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Large religious festival casts serenity to Lhasa three months after riot

June 19, 2008

Chinaview.cn (PR China)
June 18, 2008

LHASA, June 17 (Xinhua) -- The first large religious festival is
being held in Lhasa three months after the riot on March 14 in
southwest China's Tibet Autonomous Region.

The one-month-long Sakadwa Festival, the anniversary of the Buddha's
birth, enlightenment and death, began on June 4 and has attracted
many residents onto the streets to pray.

"I'm surprised to see so many people walking and turning the prayer
wheel for the festival. I thought it would be depressed after the
riot," said the 45-year-old Tibetan herdsman Joqong, who arrived on
June 10 from Nagqu county only for pilgrimage.

Wednesday is April 15 of the Tibetan calendar, on which day the
Buddha Sakyamuni is said to be born, enlightened, and died, and is
the most important day of the whole month's festival, said doctor Ga
Dawa Tsering, expert on Lamaism.

Tibetans believe in that any charitable deeds could bring themselves
merit and virtue, as the Budda had said to do one good deed in this
month equals thousands of deeds, Ga Dawa Tsering said.

Thus, believers of Lamaism have a tradition of doing charitable
deeds, including turning the prayer wheel, giving money to the poor
and freeing captive animals, he said.

Hundreds of people hurried to Lhasa from other provinces like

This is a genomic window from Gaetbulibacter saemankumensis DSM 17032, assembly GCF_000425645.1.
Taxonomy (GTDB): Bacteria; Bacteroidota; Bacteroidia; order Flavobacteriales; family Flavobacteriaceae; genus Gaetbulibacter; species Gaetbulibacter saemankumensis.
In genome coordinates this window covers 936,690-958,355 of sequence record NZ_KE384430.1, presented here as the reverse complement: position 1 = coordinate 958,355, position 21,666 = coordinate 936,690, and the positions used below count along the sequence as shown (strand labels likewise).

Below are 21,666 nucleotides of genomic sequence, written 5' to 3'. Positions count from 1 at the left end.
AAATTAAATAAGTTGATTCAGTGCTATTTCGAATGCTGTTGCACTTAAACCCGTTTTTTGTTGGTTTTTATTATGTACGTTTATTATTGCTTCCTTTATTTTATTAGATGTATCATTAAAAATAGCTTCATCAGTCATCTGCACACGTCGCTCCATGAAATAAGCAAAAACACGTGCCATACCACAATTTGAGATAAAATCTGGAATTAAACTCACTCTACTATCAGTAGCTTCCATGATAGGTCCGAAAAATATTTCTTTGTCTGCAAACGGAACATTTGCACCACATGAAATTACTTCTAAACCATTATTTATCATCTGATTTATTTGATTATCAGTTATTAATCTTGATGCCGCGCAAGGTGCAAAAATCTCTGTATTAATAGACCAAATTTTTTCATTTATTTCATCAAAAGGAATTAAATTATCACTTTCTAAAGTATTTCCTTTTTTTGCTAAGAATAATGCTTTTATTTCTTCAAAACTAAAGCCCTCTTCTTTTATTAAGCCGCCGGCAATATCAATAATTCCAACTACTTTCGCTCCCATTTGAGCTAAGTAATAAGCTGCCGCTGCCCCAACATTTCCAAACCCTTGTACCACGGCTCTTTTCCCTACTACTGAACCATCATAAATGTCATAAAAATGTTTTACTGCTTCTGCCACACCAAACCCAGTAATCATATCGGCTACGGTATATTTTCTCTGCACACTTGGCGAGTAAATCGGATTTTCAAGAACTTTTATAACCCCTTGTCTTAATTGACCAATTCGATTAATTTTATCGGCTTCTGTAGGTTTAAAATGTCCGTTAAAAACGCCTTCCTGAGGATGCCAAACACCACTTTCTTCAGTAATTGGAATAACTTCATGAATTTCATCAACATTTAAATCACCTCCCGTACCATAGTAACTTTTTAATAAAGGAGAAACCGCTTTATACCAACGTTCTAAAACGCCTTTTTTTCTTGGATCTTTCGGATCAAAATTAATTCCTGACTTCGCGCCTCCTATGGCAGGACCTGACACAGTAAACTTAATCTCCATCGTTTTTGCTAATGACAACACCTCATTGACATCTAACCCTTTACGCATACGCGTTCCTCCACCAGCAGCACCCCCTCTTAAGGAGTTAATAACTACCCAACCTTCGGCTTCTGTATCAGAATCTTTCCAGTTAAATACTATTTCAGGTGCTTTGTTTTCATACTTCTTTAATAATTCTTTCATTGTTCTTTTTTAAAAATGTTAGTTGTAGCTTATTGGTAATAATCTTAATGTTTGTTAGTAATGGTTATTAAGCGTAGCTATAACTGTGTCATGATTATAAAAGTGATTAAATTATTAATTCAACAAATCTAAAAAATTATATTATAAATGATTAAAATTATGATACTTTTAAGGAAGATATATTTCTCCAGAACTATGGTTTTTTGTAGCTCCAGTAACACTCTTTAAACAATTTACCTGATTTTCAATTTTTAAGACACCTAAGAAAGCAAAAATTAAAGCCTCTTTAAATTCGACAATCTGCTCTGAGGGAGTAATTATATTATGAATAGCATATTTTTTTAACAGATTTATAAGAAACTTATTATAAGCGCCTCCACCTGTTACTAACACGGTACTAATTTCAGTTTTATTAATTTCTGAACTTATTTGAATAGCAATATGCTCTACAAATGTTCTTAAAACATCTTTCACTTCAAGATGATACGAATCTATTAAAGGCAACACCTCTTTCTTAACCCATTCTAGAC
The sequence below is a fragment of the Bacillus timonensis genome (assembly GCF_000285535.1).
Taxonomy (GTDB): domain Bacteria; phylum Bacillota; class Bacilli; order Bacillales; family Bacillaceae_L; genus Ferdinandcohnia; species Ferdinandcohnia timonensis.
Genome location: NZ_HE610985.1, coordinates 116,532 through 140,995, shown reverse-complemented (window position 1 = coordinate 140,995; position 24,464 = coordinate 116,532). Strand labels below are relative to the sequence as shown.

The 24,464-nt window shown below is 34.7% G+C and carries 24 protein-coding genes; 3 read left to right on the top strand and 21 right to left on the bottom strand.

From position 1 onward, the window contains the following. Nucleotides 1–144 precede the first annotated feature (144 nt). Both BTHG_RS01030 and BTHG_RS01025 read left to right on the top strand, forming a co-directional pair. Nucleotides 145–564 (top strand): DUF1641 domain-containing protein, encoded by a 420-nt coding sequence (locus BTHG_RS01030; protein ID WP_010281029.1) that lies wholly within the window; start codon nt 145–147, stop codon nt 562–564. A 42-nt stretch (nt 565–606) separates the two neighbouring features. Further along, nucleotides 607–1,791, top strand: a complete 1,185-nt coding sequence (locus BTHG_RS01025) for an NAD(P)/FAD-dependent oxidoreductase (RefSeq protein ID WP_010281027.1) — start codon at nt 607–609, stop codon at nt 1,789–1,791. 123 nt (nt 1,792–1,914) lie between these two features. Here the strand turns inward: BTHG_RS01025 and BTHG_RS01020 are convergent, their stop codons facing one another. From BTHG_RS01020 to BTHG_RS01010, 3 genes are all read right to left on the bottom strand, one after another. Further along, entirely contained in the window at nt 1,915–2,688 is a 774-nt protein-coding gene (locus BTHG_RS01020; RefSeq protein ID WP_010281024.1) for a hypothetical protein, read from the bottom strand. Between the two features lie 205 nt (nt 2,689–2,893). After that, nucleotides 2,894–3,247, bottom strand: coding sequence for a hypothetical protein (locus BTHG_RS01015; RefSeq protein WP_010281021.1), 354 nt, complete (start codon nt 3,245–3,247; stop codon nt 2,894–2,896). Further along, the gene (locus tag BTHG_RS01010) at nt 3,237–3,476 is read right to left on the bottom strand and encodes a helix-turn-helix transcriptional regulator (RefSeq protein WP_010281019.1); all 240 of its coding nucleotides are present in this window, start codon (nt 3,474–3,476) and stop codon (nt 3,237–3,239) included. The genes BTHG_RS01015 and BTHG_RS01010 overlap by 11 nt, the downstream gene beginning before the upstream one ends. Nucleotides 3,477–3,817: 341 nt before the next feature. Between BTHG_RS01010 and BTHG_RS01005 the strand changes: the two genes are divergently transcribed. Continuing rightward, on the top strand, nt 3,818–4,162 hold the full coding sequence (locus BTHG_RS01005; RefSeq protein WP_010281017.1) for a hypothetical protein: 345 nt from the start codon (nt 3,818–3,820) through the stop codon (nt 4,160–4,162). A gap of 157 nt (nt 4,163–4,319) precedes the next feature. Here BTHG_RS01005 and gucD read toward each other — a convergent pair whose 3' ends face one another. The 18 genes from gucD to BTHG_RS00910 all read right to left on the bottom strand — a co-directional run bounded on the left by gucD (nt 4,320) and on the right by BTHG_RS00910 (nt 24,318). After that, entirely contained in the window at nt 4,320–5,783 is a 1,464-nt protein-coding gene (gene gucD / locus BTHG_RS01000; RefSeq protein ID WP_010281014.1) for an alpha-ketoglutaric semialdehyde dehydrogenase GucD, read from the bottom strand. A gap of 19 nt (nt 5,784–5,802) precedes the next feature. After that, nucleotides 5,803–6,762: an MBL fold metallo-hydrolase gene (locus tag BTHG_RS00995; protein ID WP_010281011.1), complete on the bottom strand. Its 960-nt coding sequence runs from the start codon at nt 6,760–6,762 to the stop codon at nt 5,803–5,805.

Sichuan, Gansu, Qianghai to join the prayers' march, with their
family members and pets.

The faithful began their prayers at 3 a.m. in the moonlight and
followed three major routes all circling the Jokhang Lamasery.

The Liggor Road is one of the most crowded streets during the month.
It is now resounded with the chanting voices of the sutra and
scattered with the faithful prostrating themselves devotionally.

Lamaseries have all opened to the public. More of the faithful at
prayer can be seen in the lamaseries, which are all wreathed by the
smoke of joss sticks.

The festival also became the day of the beggars since alms giving is
one of the good deeds. They sit along the major routes waiting for
kind givers, which is an original tradition of the festival, Ga Dawa
Tsering said.

"Days have been easier and more peaceful, so that I can spend more
time in praying," said a 72-year-old Tibetan pilgrim named Cering. He
got up at 6 a.m. and walked for the whole morning to circle the Potala Palace.

Another pilgrim, named Nyima, 67, seated herself on the grass on the
Potala Palace square for a rest. "I walk and turn the wheel every
day, for body exercises and pray for an auspicious life," she said.
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